In other preferred embodiments, the vector also includes a transcription terminator sequence. A “transcription terminator region” has either a sequence that provides a signal that terminates transcription by the polymerase that recognizes the selected promoter and/or a signal sequence for polyadenylation.

Preferably, the vector is capable of replication in host cells. Thus, for bacterial hosts, the vector preferably contains a bacterial origin of replication. Preferred bacterial origins of replication include the fl-ori and col E1 origins of replication, especially the origin derived from pUC plasmids.

The plasmids also preferably include at least one selectable gene that is functional in the host. A selectable gene includes any gene that confers a phenotype on the host that allows transformed cells to be identified and selectively grown. Suitable selectable marker genes for bacterial hosts include the ampicillin resistance gene (Ampr), tetracycline resistance gene (Tcr) and kanamycin resistance gene (Kanr). Suitable markers for eukaryotes usually complement a deficiency in the host (e.g., thymidine kinase (tk) in tk− hosts). However, drug markers are also available (e.g., G418 resistance and hygromycin resistance).

The sequence of nucleotides encoding β-glucuronidase may also include a classical secretion signal, whereby the resulting peptide is a precursor protein processed and secreted. The resulting processed protein may be recovered from the periplasmic space or the fermentation medium. Secretion signals suitable for use are widely available and are well known in the art (von Heijne, J. Mol. Biol. 184:99–105, 1985). Prokaryotic and eukaryotic secretion signals that are functional in E. coli (or other host) may be employed. The presently preferred secretion signals include, but are not limited to pelB, matα, extensin and glycine-rich protein.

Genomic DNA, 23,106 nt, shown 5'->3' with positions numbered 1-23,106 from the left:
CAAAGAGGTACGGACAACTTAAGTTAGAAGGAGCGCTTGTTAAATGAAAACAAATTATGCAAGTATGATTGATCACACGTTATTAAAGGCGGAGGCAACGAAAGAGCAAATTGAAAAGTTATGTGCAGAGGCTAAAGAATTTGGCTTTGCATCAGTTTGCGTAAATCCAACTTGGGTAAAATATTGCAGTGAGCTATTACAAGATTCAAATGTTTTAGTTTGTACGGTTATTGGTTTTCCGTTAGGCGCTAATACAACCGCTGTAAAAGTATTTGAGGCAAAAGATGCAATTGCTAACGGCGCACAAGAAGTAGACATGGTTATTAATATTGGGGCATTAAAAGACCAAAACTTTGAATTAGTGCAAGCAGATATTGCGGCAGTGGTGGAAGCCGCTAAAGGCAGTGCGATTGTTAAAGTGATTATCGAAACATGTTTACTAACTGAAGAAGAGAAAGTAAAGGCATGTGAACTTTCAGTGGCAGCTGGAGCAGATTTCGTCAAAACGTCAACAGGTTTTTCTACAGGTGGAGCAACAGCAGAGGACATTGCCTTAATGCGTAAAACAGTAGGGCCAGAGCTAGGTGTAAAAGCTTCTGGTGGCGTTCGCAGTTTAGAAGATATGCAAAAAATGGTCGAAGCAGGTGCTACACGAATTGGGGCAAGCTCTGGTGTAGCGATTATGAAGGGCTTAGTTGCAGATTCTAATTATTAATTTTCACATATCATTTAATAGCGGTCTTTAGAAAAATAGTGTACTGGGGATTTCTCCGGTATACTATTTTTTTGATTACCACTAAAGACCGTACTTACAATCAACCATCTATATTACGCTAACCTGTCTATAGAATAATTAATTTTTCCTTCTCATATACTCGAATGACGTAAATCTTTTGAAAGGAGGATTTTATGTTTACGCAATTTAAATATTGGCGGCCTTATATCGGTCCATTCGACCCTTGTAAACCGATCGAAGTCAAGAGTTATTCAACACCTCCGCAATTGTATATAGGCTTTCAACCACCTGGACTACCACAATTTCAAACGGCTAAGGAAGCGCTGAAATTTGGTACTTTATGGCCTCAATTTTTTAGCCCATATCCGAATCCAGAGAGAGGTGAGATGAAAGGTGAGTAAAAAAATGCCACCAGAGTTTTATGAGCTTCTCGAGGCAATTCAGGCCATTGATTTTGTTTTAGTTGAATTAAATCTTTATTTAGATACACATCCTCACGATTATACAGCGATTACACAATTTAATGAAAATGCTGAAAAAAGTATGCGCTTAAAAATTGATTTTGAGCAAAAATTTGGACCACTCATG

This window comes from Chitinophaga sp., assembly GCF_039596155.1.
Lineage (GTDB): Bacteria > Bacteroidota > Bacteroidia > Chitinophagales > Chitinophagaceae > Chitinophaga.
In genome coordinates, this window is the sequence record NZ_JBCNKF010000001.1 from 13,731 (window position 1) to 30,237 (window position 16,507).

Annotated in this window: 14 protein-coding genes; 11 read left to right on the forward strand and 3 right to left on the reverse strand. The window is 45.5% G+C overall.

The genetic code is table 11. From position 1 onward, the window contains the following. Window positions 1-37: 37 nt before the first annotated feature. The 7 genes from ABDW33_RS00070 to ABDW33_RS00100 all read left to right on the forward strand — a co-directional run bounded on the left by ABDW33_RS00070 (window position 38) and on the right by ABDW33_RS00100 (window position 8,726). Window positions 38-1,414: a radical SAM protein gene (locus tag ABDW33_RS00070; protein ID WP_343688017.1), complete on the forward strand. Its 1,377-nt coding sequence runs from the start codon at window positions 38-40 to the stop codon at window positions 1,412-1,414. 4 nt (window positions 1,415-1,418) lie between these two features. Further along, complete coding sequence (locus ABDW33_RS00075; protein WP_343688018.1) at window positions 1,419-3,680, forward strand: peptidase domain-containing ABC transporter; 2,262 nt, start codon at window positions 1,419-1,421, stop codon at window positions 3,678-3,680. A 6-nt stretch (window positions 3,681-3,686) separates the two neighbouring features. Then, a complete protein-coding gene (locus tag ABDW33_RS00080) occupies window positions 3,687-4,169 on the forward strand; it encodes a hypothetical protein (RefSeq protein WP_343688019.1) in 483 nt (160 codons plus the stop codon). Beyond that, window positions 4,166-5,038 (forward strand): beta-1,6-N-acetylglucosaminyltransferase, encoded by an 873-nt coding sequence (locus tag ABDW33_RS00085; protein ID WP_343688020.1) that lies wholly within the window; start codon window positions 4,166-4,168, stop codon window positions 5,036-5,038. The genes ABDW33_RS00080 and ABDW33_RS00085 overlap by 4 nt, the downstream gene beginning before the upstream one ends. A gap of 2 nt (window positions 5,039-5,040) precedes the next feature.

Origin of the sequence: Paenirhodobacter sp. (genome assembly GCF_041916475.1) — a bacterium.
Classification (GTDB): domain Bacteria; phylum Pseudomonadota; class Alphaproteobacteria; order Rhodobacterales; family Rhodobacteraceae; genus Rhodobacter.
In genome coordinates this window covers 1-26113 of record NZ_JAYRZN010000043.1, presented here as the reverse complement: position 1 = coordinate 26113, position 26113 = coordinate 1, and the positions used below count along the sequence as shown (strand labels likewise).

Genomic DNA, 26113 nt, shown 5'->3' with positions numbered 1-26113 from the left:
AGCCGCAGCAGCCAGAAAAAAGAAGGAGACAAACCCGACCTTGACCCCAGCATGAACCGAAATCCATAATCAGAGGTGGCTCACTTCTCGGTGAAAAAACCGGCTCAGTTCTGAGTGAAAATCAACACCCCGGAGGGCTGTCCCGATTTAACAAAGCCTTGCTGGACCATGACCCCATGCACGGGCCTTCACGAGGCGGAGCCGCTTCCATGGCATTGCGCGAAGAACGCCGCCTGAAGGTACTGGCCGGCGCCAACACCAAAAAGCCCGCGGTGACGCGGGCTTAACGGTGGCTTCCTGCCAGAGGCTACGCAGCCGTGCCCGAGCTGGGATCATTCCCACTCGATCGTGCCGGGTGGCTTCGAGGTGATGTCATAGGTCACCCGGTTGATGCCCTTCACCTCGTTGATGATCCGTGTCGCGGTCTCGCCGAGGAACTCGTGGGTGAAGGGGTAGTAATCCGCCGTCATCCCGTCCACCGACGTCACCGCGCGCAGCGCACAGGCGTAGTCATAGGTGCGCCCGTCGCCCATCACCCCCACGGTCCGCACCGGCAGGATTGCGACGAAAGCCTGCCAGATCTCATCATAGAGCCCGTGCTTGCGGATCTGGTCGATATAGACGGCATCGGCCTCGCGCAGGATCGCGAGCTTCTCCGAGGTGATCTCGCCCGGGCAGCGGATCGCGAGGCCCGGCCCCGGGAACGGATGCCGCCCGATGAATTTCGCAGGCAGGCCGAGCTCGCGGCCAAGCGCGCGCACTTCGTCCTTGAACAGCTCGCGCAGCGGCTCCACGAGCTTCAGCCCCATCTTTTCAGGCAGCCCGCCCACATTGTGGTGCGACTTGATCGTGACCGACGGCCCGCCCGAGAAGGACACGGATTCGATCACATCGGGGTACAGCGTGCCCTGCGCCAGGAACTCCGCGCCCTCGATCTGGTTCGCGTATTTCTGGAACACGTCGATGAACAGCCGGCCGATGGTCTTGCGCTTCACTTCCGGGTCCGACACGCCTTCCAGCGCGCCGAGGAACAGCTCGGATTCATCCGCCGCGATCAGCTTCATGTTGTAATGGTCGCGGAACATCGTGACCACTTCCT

One skilled in the art appreciates that there are a wide variety of suitable vectors for expression in bacterial cells and which are readily obtainable. Vectors such as the pET series (Novagen, Madison, Wis.) and the tac and trc series (Pharmacia, Uppsala, Sweden) are suitable for expression of a β-glucuronidase. A suitable plasmid is ampicillin resistant, has a colEI origin of replication, lacq gene, a lac/trp hybrid promoter in front of the lac Shine-Dalgarno sequence, a hexa-his coding sequence that joins to the 3′ end of the inserted gene, and an rmB terminator sequence.

The choice of a bacterial host for the expression of a β-glucuronidase is dictated in part by the vector. Commercially available vectors are paired with suitable hosts. The vector is introduced in bacterial cells by standard methodology. Typically, bacterial cells are treated to allow uptake of DNA (for protocols, see generally, Ausubel et al., supra; Sambrook et al., supra). Alternatively, the vector may be introduced by electroporation, phage infection, or another suitable method.

Expression in Plant Cells

As noted above, the present invention provides vectors capable of expressing microbial secreted β-glucuronidase and secreted microbial β-glucuronidases. For agricultural applications, the vectors should be functional in plant cells. Suitable plants include, but are not limited to, wheat, rice, corn, soybeans, lupins, vegetables, potatoes, canola, nut trees, coffee, cassaya, yam, alfalfa and other forage plants, cereals, legumes and the like. In one embodiment, rice is a host for GUS gene expression.

Vectors that are functional in plants are preferably binary plasmids derived from Agrobacterium plasmids. Such vectors are capable of transforming plant cells. These vectors contain left and right border sequences that are required for integration into the host (plant) chromosome. At minimum, between these border sequences is the gene to be expressed under control of a promoter. In preferred embodiments, a selectable gene is also included. The vector also preferably contains a bacterial origin of replication for propagation in bacteria.